Why would companies with globally mobile employees use Tax Equalization?

    Oct 04, 2018 @ 11:39 AM / by Jeremy Piccoli

    Why would companies with globally mobile employees use Tax Equalization?

    A Significant Financial Investment

    Tax laws, rates, and regulations vary greatly from country to country, and being on an international assignment creates even further complexity. To minimize the tax impact on the assignee, most globally-mobile companies have a Tax Equalization policy in place.

    Companies sending employees on international assignments make a significant financial investment. Typically, the cost can be two-to-five times the employee’s base salary and tax costs are a significant factor. Even in a time when many companies are making a concerted effort to reduce costs, Tax Equalization continues to be the predominant method to move employees internationally. In fact, according to AIRINC’s Long-Term Assignment Benchmark Survey, 90% of respondent companies use a Tax Equalized philosophy.

    Under Tax Equalization, it is the company’s intention that the employee’s income tax and social tax burden is equal (or substantially similar) to the amount that they would have paid in their home country had the assignment not occurred. By applying Tax Equalization, the employee’s tax obligation is neither a financial incentive nor a barrier to the acceptance of an international assignment. Additionally, it promotes mobility by treating each employee equitably, as they are paying tax at a rate commensurate with their home country peers.

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    What is Hypothetical Tax and what role does it play in an International Assignment?

    To achieve this objective, the company expects the employee to continue to contribute to tax while on assignment at the stay-at-home rate prevalent in the point of origin; this is known as Hypothetical Tax. Hypothetical tax is calculated by reference to the tax law in the home country and uses home country tax rates and tax deductions. In return, the company covers the actual income taxes in the host and home countries (and social security contributions, if applicable) on equalized compensation, expatriate allowances, and (often) a limited amount of personal income.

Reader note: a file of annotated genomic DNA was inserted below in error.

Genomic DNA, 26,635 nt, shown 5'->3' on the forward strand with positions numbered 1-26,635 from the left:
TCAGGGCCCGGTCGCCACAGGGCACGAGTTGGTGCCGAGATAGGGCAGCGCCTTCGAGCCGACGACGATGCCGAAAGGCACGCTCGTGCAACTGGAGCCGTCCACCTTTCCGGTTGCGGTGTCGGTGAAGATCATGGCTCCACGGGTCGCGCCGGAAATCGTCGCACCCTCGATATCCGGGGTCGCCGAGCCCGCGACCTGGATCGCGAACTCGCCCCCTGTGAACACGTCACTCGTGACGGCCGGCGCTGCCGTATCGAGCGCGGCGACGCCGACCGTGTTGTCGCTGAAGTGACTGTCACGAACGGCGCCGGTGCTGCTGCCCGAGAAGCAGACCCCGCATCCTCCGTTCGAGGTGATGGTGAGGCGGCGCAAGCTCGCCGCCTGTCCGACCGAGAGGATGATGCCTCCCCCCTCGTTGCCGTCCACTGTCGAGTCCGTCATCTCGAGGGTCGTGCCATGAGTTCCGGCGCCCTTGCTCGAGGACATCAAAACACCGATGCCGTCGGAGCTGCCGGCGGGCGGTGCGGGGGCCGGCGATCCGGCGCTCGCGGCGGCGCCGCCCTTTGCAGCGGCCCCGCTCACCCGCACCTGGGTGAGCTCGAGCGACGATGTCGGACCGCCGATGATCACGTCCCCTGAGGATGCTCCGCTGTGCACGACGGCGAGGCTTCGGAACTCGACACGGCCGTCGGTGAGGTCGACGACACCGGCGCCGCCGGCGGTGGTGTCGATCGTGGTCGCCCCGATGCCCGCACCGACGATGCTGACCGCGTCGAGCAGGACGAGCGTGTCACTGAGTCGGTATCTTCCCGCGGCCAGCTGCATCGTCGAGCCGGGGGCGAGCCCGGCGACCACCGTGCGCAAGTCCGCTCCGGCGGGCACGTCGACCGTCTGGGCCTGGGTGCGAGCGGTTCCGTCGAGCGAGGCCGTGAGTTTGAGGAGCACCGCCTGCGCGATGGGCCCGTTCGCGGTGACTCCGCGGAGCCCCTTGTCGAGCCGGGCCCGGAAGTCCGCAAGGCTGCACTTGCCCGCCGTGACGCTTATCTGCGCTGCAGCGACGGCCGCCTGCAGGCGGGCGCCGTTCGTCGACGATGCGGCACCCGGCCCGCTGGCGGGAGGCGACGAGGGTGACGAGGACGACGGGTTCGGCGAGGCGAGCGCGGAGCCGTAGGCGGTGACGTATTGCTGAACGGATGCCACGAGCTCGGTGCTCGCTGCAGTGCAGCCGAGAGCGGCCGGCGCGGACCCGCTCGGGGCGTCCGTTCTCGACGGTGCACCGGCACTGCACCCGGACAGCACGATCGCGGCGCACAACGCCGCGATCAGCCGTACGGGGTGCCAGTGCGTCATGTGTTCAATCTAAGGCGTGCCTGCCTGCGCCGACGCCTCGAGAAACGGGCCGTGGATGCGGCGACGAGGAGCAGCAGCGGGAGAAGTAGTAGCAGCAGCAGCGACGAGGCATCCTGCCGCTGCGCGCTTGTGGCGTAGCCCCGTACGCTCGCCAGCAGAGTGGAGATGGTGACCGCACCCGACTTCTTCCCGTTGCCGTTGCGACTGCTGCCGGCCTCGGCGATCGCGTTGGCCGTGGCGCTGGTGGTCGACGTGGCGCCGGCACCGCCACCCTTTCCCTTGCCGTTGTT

Without Tax Equalization, an employee would find their actual income taxes, cash flow, and purchasing power while on international assignment potentially very different than had they remained in the home country. Assignment-related allowances and reimbursements may be taxable in the home country and may also be subject to host country income taxes. Assignees may be subject to tax in multiple tax jurisdictions and may not be able to obtain double tax relief. These factors often result in actual tax liabilities during assignment being substantially different than the assignee’s hypothetical tax.

    WHY use Tax Equalization?

    • Remove tax as a barrier to accepting international assignments
    • Promote compliance with tax laws in both host and home countries
    • Competitive practice in the market place
    • Employees treated consistently and fairly: no winners or losers!
    • Reduces employee negotiation/exception requests
    • Improves assignee experience
    • Uniform global approach


    Companies that utilize Tax Equalization typically document the scope of tax assistance provided by the employer in a formal policy to provide an overview of the assignee’s responsibilities, process, timing, and limitations. A comprehensive Tax Equalization policy is vital for introducing employees to this methodology, while also protecting the company from a legal standpoint.

    Where do you start?

    If you would like more information on the Tax Equalization approach or calculating Hypothetical Tax, please contact our Tax department by clicking below:

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    Topics: Benchmarking, Mobility Policy, Tax, Employee Experience, Long-Term Assignment, Tax Equalization

    Jeremy Piccoli

    Written by Jeremy Piccoli

    Jeremy joined AIRINC in the fall of 2012 and is responsible for managing AIRINC’s International Tax Guide and tax calculator products, as well as consulting with clients. Prior to joining AIRINC, Jeremy spent more than 6 years with PricewaterhouseCoopers’ International Assignment Services practices in Hartford and Boston, providing tax compliance and consulting services to multinational companies and their expatriate population. He received his B.S. with a concentration in Accounting and a Master of Science in Accounting from the University of Connecticut. Jeremy is an Enrolled Agent, a federally licensed tax practitioner who specializes in taxation.